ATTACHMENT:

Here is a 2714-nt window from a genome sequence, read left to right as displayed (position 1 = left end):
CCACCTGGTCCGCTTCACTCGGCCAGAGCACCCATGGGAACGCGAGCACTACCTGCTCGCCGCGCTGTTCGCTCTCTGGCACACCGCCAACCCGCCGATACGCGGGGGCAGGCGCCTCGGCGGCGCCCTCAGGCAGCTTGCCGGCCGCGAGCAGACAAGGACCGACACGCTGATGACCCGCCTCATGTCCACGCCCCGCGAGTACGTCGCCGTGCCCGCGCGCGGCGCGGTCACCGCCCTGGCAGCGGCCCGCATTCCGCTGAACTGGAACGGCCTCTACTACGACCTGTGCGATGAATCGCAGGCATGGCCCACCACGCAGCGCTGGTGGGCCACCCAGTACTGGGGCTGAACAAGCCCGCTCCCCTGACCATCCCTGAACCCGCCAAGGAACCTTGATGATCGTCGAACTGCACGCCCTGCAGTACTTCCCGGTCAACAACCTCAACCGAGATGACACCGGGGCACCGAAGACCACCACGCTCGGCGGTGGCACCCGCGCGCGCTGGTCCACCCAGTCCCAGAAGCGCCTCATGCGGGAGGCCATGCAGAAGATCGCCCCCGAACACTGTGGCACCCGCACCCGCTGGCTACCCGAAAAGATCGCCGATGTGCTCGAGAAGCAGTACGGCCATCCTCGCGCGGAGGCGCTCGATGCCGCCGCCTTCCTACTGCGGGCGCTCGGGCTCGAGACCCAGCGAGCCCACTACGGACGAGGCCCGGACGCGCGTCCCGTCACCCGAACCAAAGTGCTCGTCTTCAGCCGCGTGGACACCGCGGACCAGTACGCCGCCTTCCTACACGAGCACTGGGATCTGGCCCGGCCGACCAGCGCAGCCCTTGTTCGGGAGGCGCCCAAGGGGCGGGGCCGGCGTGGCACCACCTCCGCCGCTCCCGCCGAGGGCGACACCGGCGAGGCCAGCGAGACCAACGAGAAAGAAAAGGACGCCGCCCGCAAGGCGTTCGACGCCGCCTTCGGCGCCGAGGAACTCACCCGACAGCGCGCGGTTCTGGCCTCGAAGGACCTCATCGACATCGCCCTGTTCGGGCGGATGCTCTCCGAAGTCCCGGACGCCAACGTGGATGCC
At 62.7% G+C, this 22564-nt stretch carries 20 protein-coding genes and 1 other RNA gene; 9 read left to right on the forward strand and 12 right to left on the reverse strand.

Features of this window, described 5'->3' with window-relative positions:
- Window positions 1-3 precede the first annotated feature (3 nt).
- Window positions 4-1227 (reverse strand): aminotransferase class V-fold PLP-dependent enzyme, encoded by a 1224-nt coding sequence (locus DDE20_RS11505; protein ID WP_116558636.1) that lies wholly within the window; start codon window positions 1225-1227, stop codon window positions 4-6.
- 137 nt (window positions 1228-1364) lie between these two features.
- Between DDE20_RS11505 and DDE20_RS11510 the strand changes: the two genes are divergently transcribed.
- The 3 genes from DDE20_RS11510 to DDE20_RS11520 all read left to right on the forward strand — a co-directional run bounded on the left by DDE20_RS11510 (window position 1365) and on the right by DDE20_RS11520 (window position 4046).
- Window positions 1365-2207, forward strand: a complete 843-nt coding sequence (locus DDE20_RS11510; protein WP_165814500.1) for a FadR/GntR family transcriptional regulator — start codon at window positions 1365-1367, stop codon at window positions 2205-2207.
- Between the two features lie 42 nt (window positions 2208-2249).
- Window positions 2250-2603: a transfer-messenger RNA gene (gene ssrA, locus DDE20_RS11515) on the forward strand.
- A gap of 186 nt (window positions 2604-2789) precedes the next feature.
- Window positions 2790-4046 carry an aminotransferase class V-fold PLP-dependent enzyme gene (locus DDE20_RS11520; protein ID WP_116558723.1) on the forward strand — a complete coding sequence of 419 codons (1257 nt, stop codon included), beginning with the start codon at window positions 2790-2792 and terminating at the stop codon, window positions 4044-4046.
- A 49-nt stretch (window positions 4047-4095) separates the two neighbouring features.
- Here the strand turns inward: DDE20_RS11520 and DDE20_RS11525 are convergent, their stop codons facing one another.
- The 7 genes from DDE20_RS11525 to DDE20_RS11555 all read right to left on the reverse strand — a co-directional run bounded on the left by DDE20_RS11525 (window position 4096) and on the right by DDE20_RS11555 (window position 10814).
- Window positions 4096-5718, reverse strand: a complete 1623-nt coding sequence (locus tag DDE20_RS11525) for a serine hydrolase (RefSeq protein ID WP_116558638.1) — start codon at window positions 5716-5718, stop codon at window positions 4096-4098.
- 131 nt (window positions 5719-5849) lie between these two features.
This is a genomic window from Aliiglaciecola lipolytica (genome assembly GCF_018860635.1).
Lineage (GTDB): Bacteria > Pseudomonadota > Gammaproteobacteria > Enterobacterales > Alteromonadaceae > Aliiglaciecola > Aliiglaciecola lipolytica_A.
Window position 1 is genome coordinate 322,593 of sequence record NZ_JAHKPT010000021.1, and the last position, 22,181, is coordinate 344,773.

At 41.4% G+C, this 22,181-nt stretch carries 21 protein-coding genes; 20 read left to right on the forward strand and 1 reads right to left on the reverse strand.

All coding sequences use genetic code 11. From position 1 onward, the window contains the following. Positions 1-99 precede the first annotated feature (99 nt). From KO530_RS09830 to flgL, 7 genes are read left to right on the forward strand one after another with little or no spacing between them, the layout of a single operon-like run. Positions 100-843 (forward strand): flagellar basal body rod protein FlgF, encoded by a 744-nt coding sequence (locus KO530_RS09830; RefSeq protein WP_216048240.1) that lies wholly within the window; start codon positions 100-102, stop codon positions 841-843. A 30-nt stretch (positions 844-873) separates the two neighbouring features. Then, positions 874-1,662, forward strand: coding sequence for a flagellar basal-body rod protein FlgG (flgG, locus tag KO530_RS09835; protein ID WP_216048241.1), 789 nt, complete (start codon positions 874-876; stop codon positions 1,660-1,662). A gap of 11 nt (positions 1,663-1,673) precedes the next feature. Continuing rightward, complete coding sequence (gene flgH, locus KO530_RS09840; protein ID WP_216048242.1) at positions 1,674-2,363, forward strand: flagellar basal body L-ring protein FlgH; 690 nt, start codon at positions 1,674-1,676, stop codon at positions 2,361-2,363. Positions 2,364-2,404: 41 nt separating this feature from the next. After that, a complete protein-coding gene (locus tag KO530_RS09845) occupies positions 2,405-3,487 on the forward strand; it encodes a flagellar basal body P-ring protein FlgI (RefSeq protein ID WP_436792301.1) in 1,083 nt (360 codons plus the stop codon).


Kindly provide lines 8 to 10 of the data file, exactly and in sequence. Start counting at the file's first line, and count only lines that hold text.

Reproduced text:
- Between DDE20_RS11505 and DDE20_RS11510 the strand changes: the two genes are divergently transcribed.
- The 3 genes from DDE20_RS11510 to DDE20_RS11520 all read left to right on the forward strand — a co-directional run bounded on the left by DDE20_RS11510 (window position 1365) and on the right by DDE20_RS11520 (window position 4046).
- Window positions 1365-2207, forward strand: a complete 843-nt coding sequence (locus DDE20_RS11510; protein WP_165814500.1) for a FadR/GntR family transcriptional regulator — start codon at window positions 1365-1367, stop codon at window positions 2205-2207.